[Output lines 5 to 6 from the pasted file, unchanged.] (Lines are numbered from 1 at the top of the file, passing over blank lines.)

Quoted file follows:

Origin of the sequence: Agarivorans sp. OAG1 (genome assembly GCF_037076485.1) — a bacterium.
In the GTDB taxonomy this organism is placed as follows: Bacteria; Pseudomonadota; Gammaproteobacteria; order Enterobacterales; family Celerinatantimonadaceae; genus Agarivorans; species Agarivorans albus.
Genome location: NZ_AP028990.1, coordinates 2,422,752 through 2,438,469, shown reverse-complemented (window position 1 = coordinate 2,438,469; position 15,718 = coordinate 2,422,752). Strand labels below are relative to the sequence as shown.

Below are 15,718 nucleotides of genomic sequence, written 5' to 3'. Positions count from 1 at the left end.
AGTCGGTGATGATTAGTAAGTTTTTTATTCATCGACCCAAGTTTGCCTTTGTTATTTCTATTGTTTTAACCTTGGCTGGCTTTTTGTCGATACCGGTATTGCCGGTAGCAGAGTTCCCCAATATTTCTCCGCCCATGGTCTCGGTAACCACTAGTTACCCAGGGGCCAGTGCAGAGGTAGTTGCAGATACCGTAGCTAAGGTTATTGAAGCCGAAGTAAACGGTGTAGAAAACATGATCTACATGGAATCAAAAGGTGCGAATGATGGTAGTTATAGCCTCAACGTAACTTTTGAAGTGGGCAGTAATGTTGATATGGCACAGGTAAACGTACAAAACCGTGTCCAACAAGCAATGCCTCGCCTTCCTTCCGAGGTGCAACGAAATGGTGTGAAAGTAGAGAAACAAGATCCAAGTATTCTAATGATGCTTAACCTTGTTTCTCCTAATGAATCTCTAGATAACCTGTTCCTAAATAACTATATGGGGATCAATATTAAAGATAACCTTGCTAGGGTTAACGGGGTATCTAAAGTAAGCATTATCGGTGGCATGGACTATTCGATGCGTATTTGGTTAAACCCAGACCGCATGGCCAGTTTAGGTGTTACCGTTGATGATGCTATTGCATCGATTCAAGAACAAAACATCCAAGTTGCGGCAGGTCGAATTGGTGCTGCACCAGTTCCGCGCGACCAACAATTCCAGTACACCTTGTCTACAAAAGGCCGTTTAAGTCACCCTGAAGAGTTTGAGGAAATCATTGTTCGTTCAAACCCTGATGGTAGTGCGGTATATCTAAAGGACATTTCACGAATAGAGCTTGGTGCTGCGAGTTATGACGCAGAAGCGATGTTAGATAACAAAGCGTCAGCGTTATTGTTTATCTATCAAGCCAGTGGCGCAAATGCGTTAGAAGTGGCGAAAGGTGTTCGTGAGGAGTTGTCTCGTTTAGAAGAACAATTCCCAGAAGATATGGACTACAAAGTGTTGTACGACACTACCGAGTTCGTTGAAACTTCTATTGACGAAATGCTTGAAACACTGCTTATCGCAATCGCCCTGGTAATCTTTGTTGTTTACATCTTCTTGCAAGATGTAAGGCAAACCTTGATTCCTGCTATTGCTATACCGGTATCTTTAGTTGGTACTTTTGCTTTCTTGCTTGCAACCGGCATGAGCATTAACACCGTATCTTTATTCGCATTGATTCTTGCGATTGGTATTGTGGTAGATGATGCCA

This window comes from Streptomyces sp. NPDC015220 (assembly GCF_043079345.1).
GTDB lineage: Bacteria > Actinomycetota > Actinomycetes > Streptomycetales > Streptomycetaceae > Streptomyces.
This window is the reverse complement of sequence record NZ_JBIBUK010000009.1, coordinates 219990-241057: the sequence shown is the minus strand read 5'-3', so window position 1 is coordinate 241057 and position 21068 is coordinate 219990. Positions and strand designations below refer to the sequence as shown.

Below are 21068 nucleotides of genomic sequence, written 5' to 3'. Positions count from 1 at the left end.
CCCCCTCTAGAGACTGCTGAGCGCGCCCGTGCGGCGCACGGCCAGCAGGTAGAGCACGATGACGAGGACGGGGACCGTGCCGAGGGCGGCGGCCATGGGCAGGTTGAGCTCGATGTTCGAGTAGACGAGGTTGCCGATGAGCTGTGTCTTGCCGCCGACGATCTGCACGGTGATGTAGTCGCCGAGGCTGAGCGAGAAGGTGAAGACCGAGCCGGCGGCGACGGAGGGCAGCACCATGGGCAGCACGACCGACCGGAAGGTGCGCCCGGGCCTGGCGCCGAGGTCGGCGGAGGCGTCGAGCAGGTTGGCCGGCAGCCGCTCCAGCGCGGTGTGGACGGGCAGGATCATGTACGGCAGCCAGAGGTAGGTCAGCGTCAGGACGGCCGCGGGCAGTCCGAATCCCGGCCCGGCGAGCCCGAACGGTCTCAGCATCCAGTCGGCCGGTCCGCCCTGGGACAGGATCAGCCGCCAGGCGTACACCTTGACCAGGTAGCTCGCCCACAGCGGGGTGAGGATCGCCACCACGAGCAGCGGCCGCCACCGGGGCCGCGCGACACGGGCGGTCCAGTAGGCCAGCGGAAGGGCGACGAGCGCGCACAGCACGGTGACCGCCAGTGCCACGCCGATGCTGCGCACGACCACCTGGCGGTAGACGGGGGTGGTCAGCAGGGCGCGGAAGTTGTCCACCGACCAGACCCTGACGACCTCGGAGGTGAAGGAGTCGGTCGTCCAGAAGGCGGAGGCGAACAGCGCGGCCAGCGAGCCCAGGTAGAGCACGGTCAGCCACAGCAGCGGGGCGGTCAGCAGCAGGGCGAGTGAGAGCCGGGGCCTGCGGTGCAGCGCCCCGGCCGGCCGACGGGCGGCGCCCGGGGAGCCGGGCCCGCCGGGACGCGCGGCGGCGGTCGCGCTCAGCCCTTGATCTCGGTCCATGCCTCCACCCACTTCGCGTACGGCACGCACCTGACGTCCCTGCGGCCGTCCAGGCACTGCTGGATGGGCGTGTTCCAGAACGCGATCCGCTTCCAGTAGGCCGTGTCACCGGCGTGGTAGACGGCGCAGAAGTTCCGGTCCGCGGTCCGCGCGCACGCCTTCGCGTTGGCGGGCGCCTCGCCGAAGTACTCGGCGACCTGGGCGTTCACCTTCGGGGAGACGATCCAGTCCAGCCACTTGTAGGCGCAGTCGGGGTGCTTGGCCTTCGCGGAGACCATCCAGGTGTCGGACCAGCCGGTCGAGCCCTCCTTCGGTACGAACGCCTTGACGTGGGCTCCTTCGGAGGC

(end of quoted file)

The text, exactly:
AGTCGGTGATGATTAGTAAGTTTTTTATTCATCGACCCAAGTTTGCCTTTGTTATTTCTATTGTTTTAACCTTGGCTGGCTTTTTGTCGATACCGGTATTGCCGGTAGCAGAGTTCCCCAATATTTCTCCGCCCATGGTCTCGGTAACCACTAGTTACCCAGGGGCCAGTGCAGAGGTAGTTGCAGATACCGTAGCTAAGGTTATTGAAGCCGAAGTAAACGGTGTAGAAAACATGATCTACATGGAATCAAAAGGTGCGAATGATGGTAGTTATAGCCTCAACGTAACTTTTGAAGTGGGCAGTAATGTTGATATGGCACAGGTAAACGTACAAAACCGTGTCCAACAAGCAATGCCTCGCCTTCCTTCCGAGGTGCAACGAAATGGTGTGAAAGTAGAGAAACAAGATCCAAGTATTCTAATGATGCTTAACCTTGTTTCTCCTAATGAATCTCTAGATAACCTGTTCCTAAATAACTATATGGGGATCAATATTAAAGATAACCTTGCTAGGGTTAACGGGGTATCTAAAGTAAGCATTATCGGTGGCATGGACTATTCGATGCGTATTTGGTTAAACCCAGACCGCATGGCCAGTTTAGGTGTTACCGTTGATGATGCTATTGCATCGATTCAAGAACAAAACATCCAAGTTGCGGCAGGTCGAATTGGTGCTGCACCAGTTCCGCGCGACCAACAATTCCAGTACACCTTGTCTACAAAAGGCCGTTTAAGTCACCCTGAAGAGTTTGAGGAAATCATTGTTCGTTCAAACCCTGATGGTAGTGCGGTATATCTAAAGGACATTTCACGAATAGAGCTTGGTGCTGCGAGTTATGACGCAGAAGCGATGTTAGATAACAAAGCGTCAGCGTTATTGTTTATCTATCAAGCCAGTGGCGCAAATGCGTTAGAAGTGGCGAAAGGTGTTCGTGAGGAGTTGTCTCGTTTAGAAGAACAATTCCCAGAAGATATGGACTACAAAGTGTTGTACGACACTACCGAGTTCGTTGAAACTTCTATTGACGAAATGCTTGAAACACTGCTTATCGCAATCGCCCTGGTAATCTTTGTTGTTTACATCTTCTTGCAAGATGTAAGGCAAACCTTGATTCCTGCTATTGCTATACCGGTATCTTTAGTTGGTACTTTTGCTTTCTTGCTTGCAACCGGCATGAGCATTAACACCGTATCTTTATTCGCATTGATTCTTGCGATTGGTATTGTGGTAGATGATGCCA

This window comes from Streptomyces sp. NPDC015220 (assembly GCF_043079345.1).